Talk:2722: Etymonline

Explain xkcd: It's 'cause you're dumb.
Revision as of 17:01, 29 January 2023 by Peregrine (talk | contribs) (Speculation about etym-online vs etymon-line)
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Random fact: I recently finished reading from beginning to end. It taught me things about the English language that I didn't know that I didn't know. Darthpoppins (talk) 00:46, 10 January 2023 (UTC)

Nice. 04:16, 10 January 2023 (UTC)

Dear whomever wrote the current explanation, please take an English composition course. It's clear you mean well, but it's really hard to read your work. 04:44, 10 January 2023 (UTC)

Fair enough; I'll try to clean it up Dextrous Fred (talk) 05:33, 11 January 2023 (UTC)
Also the complainer could take use of this being a wiki and make the changes himself ;-) --Kynde (talk) 09:56, 11 January 2023 (UTC)

In the comic, french word "étymologie" is incorrectly spelled "ethimologie" which is referred to as "Old French". I wonder whether that mistake was done on purpose ? 08:12, 10 January 2023 (UTC)

"Old French etimologie, ethimologie (14c., Modern French étymologie), from Latin etymologia, from Greek etymologia" from the Etymonline entry for "etymology" 10:25, 10 January 2023 (UTC)
Given that it's over 350 years from now, it really ought to say 'from Old English etymology', with what we currently call Old English now being known as Really Old English. 09:09, 10 January 2023 (UTC)
Or Ancient English. 14:47, 11 January 2023 (UTC)
With the comic revelling in the degredation of contemporary knowledge as future history passes (perhaps like here, especially in 2762), I don't think this relatively minor glitch is an error. Merely flavour. 12:21, 10 January 2023 (UTC)

In what is almost certainly not a coincidence, "etymology" and "blimp" are currently trending at #2 and #5, respectively, on as of right now (15:14, 10 January 2023 (UTC)) 15:14, 10 January 2023 (UTC)

Agree. Now Blimp is #1 and Etymology #3 as of now. Have made a screen shot with the date and ponder to insert it in the explanation under a trivia. --Kynde (talk) 09:56, 11 January 2023 (UTC)
I have added the image. If someone could knows hot change the size of the image shown I would be happy. Not sure how to do that. --Kynde (talk) 10:28, 11 January 2023 (UTC)
I was JUST coming here to complain about that, LOL! I can easily change the image (not sure about in wikicode, I mean an actual image), but on my computer, I'm out and only have my iPad right now. On iPad Safari, the entire page zooms out in order to show all of that picture, so all the explanation is tiny. Personally, I would crop the picture to the relevant area (why do people need to see the articles listed beneath? Just show the search bar with the top terms and enough of the page to show what site). NiceGuy1 (talk) 06:02, 21 January 2023 (UTC)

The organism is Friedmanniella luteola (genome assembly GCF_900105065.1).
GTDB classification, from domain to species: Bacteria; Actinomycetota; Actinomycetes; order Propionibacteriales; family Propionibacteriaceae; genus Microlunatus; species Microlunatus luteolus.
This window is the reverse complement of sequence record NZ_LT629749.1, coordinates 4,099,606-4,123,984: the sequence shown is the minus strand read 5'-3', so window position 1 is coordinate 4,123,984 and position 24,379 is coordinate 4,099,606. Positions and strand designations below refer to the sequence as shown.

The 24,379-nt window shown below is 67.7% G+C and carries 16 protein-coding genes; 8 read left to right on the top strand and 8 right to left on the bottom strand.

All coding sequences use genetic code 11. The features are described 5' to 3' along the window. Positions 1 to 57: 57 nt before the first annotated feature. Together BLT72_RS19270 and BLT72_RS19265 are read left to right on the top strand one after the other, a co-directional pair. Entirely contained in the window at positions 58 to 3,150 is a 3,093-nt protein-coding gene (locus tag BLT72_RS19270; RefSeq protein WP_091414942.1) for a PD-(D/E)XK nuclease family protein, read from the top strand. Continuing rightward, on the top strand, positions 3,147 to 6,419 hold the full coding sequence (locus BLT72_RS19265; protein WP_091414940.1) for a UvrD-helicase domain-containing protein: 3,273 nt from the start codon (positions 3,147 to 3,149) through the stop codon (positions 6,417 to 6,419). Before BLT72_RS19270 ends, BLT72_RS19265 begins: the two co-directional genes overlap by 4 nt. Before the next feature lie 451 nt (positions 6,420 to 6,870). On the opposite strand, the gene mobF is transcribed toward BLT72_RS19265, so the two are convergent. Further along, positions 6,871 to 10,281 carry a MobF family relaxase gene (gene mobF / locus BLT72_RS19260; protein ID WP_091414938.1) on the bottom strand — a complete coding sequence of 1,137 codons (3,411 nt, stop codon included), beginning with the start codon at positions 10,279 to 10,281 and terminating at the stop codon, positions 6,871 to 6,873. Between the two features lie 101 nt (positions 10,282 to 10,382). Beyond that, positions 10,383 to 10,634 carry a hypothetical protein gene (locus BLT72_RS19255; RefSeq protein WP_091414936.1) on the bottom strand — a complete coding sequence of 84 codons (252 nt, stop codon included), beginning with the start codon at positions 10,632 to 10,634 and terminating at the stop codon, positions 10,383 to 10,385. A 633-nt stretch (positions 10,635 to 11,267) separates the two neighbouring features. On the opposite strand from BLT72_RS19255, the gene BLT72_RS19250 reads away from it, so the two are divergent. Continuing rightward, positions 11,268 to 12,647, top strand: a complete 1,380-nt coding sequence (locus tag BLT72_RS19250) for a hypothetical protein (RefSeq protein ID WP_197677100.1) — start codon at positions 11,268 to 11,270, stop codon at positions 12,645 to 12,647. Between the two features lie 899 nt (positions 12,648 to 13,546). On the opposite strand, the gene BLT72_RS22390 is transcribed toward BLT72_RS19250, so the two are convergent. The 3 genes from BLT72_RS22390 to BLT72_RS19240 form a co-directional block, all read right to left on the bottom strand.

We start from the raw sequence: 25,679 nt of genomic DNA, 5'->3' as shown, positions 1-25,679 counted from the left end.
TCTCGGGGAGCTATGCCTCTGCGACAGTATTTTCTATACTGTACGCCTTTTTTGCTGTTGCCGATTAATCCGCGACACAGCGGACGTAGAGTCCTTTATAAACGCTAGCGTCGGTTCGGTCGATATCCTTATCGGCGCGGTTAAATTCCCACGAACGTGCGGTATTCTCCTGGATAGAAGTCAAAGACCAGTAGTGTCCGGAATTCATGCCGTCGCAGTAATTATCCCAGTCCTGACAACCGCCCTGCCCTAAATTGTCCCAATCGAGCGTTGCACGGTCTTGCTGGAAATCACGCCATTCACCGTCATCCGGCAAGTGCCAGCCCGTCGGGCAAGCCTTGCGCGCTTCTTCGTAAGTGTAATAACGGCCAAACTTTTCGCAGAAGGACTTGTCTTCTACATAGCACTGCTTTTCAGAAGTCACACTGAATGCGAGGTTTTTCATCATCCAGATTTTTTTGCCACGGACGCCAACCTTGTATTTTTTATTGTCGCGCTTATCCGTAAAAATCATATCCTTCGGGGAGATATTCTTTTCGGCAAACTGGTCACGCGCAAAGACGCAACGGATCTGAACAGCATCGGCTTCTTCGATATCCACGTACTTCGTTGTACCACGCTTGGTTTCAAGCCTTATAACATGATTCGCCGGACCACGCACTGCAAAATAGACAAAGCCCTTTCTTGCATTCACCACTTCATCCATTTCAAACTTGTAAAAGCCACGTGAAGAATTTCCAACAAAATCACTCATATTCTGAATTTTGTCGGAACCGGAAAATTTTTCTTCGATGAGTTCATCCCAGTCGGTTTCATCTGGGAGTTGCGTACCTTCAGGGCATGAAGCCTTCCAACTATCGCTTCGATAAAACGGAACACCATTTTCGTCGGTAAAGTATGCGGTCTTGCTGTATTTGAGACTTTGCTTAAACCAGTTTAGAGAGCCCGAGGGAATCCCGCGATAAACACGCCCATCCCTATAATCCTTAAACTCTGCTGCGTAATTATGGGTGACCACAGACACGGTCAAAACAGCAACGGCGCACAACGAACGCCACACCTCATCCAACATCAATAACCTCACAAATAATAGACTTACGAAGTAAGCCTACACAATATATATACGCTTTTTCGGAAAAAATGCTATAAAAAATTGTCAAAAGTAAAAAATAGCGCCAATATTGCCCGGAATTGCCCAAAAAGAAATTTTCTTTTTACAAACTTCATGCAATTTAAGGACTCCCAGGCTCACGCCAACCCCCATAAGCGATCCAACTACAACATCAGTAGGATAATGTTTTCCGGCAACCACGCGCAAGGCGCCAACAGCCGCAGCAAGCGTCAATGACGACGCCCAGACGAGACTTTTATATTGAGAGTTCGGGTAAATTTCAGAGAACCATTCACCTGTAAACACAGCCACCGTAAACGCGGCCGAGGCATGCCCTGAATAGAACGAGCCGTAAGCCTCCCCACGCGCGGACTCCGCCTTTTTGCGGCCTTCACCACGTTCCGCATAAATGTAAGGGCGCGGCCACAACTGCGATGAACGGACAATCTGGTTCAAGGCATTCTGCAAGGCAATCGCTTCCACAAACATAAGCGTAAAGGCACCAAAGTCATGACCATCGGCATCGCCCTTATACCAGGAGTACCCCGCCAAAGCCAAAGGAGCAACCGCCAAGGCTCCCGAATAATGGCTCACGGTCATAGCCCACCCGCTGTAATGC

Shouldn't it be "folk etymonline"? 18:57, 10 January 2023 (UTC) 18:57, 10 January 2023 (UTC) 18:57, 10 January 2023 (UTC) 18:57, 10 January 2023 (UTC)

I believe it uses "etymology" since that comment is from the perspective of some "present day" scholar, or Randall himself Dextrous Fred (talk) 05:32, 11 January 2023 (UTC)

What? No mention of the irony that an organization whose purpose is to preserve the history of words has accidentally done the opposite--supplanting and obscuring the word for the very thing they are trying to do?

(Documenting and) preserving the history of words is not the same as preserving words in their current usage. Hence providing a service that becomes so ubiquitous that its name supplants the previous word used to refer to the science on which that service is based is not in opposition to the service's aim of compiling a systematic collection of etymonlinear explanations. Indeed, it is an example of the changes in language absent which the science of etymonline would simply not exist. But I agree it's a bit ironic.

But was the Explanation Tag writer a cunning etymonlinguist? These Are Not The Comments You Are Looking For (talk) 04:56, 16 January 2023 (UTC)

I see what you did there, though the "etym" ruins it. :) NiceGuy1 (talk) 06:02, 21 January 2023 (UTC)

Regarding the "how did future people miss the 'online' in 'etymonline'?" paragraph: My thought (influenced by "etymonlinguist") was that the word had been reanalysed as being derived from etymon, perhaps etymon + line (as in a line of descent). But there's no direct evidence to support this in the comic itself. Does this seem plausible to anyone else? And would it be of use in the explanation, to temper the sense of "these future lexicographers are idiots" that it currently conveys? -- Peregrine (talk) 17:01, 29 January 2023 (UTC)